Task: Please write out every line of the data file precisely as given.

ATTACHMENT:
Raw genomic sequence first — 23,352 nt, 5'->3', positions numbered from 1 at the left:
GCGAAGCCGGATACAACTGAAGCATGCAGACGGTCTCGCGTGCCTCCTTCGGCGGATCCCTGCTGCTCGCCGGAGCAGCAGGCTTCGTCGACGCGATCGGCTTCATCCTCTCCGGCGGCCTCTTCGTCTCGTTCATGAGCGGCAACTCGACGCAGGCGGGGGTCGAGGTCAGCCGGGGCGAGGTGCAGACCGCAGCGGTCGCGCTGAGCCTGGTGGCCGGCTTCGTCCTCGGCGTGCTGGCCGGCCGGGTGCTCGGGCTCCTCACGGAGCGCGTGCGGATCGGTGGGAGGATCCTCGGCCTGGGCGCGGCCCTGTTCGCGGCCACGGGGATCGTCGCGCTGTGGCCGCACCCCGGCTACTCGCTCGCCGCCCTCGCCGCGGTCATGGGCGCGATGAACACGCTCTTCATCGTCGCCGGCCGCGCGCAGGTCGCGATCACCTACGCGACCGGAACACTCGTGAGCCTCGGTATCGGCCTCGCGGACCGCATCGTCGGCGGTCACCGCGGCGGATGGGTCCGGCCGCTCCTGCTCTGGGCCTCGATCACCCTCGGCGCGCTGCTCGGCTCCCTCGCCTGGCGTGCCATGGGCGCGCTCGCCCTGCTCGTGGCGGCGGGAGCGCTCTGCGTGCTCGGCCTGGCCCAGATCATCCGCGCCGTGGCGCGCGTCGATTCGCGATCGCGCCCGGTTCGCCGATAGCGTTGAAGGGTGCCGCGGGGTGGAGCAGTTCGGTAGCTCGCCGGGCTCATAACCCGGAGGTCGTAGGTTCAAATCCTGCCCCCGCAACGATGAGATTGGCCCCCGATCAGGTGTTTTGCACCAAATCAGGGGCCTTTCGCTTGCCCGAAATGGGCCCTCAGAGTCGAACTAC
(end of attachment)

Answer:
Raw genomic sequence first — 23,352 nt, 5'->3', positions numbered from 1 at the left:
GCGAAGCCGGATACAACTGAAGCATGCAGACGGTCTCGCGTGCCTCCTTCGGCGGATCCCTGCTGCTCGCCGGAGCAGCAGGCTTCGTCGACGCGATCGGCTTCATCCTCTCCGGCGGCCTCTTCGTCTCGTTCATGAGCGGCAACTCGACGCAGGCGGGGGTCGAGGTCAGCCGGGGCGAGGTGCAGACCGCAGCGGTCGCGCTGAGCCTGGTGGCCGGCTTCGTCCTCGGCGTGCTGGCCGGCCGGGTGCTCGGGCTCCTCACGGAGCGCGTGCGGATCGGTGGGAGGATCCTCGGCCTGGGCGCGGCCCTGTTCGCGGCCACGGGGATCGTCGCGCTGTGGCCGCACCCCGGCTACTCGCTCGCCGCCCTCGCCGCGGTCATGGGCGCGATGAACACGCTCTTCATCGTCGCCGGCCGCGCGCAGGTCGCGATCACCTACGCGACCGGAACACTCGTGAGCCTCGGTATCGGCCTCGCGGACCGCATCGTCGGCGGTCACCGCGGCGGATGGGTCCGGCCGCTCCTGCTCTGGGCCTCGATCACCCTCGGCGCGCTGCTCGGCTCCCTCGCCTGGCGTGCCATGGGCGCGCTCGCCCTGCTCGTGGCGGCGGGAGCGCTCTGCGTGCTCGGCCTGGCCCAGATCATCCGCGCCGTGGCGCGCGTCGATTCGCGATCGCGCCCGGTTCGCCGATAGCGTTGAAGGGTGCCGCGGGGTGGAGCAGTTCGGTAGCTCGCCGGGCTCATAACCCGGAGGTCGTAGGTTCAAATCCTGCCCCCGCAACGATGAGATTGGCCCCCGATCAGGTGTTTTGCACCAAATCAGGGGCCTTTCGCTTGCCCGAAATGGGCCCTCAGAGTCGAACTAC